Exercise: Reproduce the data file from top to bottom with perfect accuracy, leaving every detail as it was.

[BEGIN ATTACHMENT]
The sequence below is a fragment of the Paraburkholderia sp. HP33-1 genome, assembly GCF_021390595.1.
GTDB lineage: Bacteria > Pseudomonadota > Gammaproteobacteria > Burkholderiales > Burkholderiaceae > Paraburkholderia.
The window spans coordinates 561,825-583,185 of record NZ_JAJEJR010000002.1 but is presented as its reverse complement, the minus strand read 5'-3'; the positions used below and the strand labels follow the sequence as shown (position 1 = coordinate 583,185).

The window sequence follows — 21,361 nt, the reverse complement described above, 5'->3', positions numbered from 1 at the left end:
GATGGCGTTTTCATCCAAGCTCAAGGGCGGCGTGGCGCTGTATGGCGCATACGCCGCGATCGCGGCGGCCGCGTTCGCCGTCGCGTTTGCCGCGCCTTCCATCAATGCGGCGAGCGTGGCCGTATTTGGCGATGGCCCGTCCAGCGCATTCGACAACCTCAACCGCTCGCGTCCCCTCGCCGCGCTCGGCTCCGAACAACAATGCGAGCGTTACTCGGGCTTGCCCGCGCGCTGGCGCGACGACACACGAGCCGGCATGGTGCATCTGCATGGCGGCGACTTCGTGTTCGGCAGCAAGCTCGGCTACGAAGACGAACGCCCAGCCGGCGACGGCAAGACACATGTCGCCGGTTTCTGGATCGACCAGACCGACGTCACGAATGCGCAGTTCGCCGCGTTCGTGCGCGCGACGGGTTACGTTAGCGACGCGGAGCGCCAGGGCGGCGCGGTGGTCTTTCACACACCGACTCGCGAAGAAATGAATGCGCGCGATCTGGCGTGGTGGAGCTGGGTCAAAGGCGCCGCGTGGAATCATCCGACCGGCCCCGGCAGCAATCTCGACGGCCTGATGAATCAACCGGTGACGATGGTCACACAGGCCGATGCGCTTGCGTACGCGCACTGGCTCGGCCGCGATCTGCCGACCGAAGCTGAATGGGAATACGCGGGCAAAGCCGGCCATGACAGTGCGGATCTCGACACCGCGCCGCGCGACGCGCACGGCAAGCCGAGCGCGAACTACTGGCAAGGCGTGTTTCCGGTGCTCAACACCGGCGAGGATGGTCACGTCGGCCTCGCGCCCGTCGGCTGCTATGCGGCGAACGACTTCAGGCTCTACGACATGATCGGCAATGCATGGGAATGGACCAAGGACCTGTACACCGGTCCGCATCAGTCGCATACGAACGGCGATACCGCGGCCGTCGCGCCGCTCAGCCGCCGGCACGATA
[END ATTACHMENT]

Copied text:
The sequence below is a fragment of the Paraburkholderia sp. HP33-1 genome, assembly GCF_021390595.1.
GTDB lineage: Bacteria > Pseudomonadota > Gammaproteobacteria > Burkholderiales > Burkholderiaceae > Paraburkholderia.
The window spans coordinates 561,825-583,185 of record NZ_JAJEJR010000002.1 but is presented as its reverse complement, the minus strand read 5'-3'; the positions used below and the strand labels follow the sequence as shown (position 1 = coordinate 583,185).

The window sequence follows — 21,361 nt, the reverse complement described above, 5'->3', positions numbered from 1 at the left end:
GATGGCGTTTTCATCCAAGCTCAAGGGCGGCGTGGCGCTGTATGGCGCATACGCCGCGATCGCGGCGGCCGCGTTCGCCGTCGCGTTTGCCGCGCCTTCCATCAATGCGGCGAGCGTGGCCGTATTTGGCGATGGCCCGTCCAGCGCATTCGACAACCTCAACCGCTCGCGTCCCCTCGCCGCGCTCGGCTCCGAACAACAATGCGAGCGTTACTCGGGCTTGCCCGCGCGCTGGCGCGACGACACACGAGCCGGCATGGTGCATCTGCATGGCGGCGACTTCGTGTTCGGCAGCAAGCTCGGCTACGAAGACGAACGCCCAGCCGGCGACGGCAAGACACATGTCGCCGGTTTCTGGATCGACCAGACCGACGTCACGAATGCGCAGTTCGCCGCGTTCGTGCGCGCGACGGGTTACGTTAGCGACGCGGAGCGCCAGGGCGGCGCGGTGGTCTTTCACACACCGACTCGCGAAGAAATGAATGCGCGCGATCTGGCGTGGTGGAGCTGGGTCAAAGGCGCCGCGTGGAATCATCCGACCGGCCCCGGCAGCAATCTCGACGGCCTGATGAATCAACCGGTGACGATGGTCACACAGGCCGATGCGCTTGCGTACGCGCACTGGCTCGGCCGCGATCTGCCGACCGAAGCTGAATGGGAATACGCGGGCAAAGCCGGCCATGACAGTGCGGATCTCGACACCGCGCCGCGCGACGCGCACGGCAAGCCGAGCGCGAACTACTGGCAAGGCGTGTTTCCGGTGCTCAACACCGGCGAGGATGGTCACGTCGGCCTCGCGCCCGTCGGCTGCTATGCGGCGAACGACTTCAGGCTCTACGACATGATCGGCAATGCATGGGAATGGACCAAGGACCTGTACACCGGTCCGCATCAGTCGCATACGAACGGCGATACCGCGGCCGTCGCGCCGCTCAGCCGCCGGCACGATA